United Nations (CNN) -- Calling it an "unprecedented development," United Nations Secretary-General Ban Ki-moon announced Monday the U.N. will launch a panel of inquiry to investigate the May 31 Gaza flotilla incident that left nine Turkish activists dead.
"For the past two months, I have engaged in intensive consultation with the leaders of Israel and Turkey on the setting-up of a panel of inquiry on the flotilla incident," Ban said in a statement. "Today I am very pleased to announce the launch of the panel. This is an unprecedented development. I thank the leaders of the two countries with whom I have engaged in last-minute consultations over the weekend, for their spirit of compromise and forward-looking cooperation."
The panel will be led by Geoffrey Palmer, former prime minister of New Zealand, as chairman and Alvaro Uribe, outgoing Colombian president, as vice-chair, Ban said. Representatives from Israel and Turkey will be the panel's other two members.
The panel will begin its work on August 10 and submit its first progress report by mid-September, the statement said. Ban said he hopes the panel's work will "give me recommendations for the prevention of similar incidents in the future."
He said he also hopes the agreement will "impact positively on the relationship between Turkey and Israel as well as the overall situation in the Middle East."
The United States welcomed the announcement. Susan Rice, U.S. ambassador to the U.N., said the panel will receive and review reports from both Israeli and Turkish investigations into the incident, and issue recommendations on how such incidents can be avoided in the future.
"The panel is not a substitute for those national investigations," Rice said in a statement. "It complements them, affording Israel and Turkey the opportunity to present the conclusions of their investigations to the international community."
Israel has maintained its troops used force on the activists after they were attacked by those on board one boat in the flotilla, the Mavi Marmara. Soldiers were attacked with knives, metal poles and other objects, Israeli officials have said. But passengers on board the boat insist they were fired upon without provocation.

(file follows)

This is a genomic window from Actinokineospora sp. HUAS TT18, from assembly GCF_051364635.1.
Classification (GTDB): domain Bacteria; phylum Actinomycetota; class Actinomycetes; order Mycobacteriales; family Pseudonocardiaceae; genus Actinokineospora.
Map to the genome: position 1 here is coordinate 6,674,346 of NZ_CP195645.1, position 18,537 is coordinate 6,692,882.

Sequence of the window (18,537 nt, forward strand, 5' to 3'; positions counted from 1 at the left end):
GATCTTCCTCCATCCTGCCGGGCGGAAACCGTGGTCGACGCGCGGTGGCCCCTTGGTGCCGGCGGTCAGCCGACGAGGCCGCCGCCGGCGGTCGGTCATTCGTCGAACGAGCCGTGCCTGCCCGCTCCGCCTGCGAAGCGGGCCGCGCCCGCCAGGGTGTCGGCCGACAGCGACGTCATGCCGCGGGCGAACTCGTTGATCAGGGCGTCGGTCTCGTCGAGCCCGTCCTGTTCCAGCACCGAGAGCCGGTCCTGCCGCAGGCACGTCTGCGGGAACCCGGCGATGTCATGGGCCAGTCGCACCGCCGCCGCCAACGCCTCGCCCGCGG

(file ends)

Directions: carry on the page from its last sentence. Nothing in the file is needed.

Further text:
The incident left a wide-ranging military and diplomatic alliance between the Jewish state and Turkey, its powerful regional ally, badly shaken and drew international outrage.
Israel maintains it must inspect all goods entering Gaza so that weapons do not get into the hands of militants. Gaza is run by Hamas, the Palestinian Islamist movement that has said it is dedicated to the destruction of Israel. Israel had asked the flotilla to dock at the port of Ashdod so its cargo could be inspected and transferred to Gaza, but flotilla members refused.
"Israel has nothing to hide," Israeli Prime Minister Benjamin Netanyahu said in a statement. "The opposite is true. It is in the national interest of the state of Israel to ensure that the factual truth of the overall flotilla events comes to light throughout the world, and this is exactly the principle that we are advancing."
Israel had previously resisted demands for an international inquiry into the incident, but an Israeli military investigation was conducted into the boarding of the Mavi Marmara and it criticized some aspects of the operation.
The operation prepared only one course of action and had no backup plan, military commanders were not presented with options other than boarding the ship, and different branches of military intelligence did not coordinate well enough, the report found.
But the report said the commando team that boarded the ship operated properly, with bravery and professionalism, and that the use of live fire against the activists was justified.
The Israeli Commission of Inquiry also is conducting an ongoing investigation into the incident and is not expected to complete it for some time.
Rice said the United States hopes the panel "can serve as a vehicle to enable Israel and Turkey to move beyond the recent strains in their relationship and repair their strong historic ties."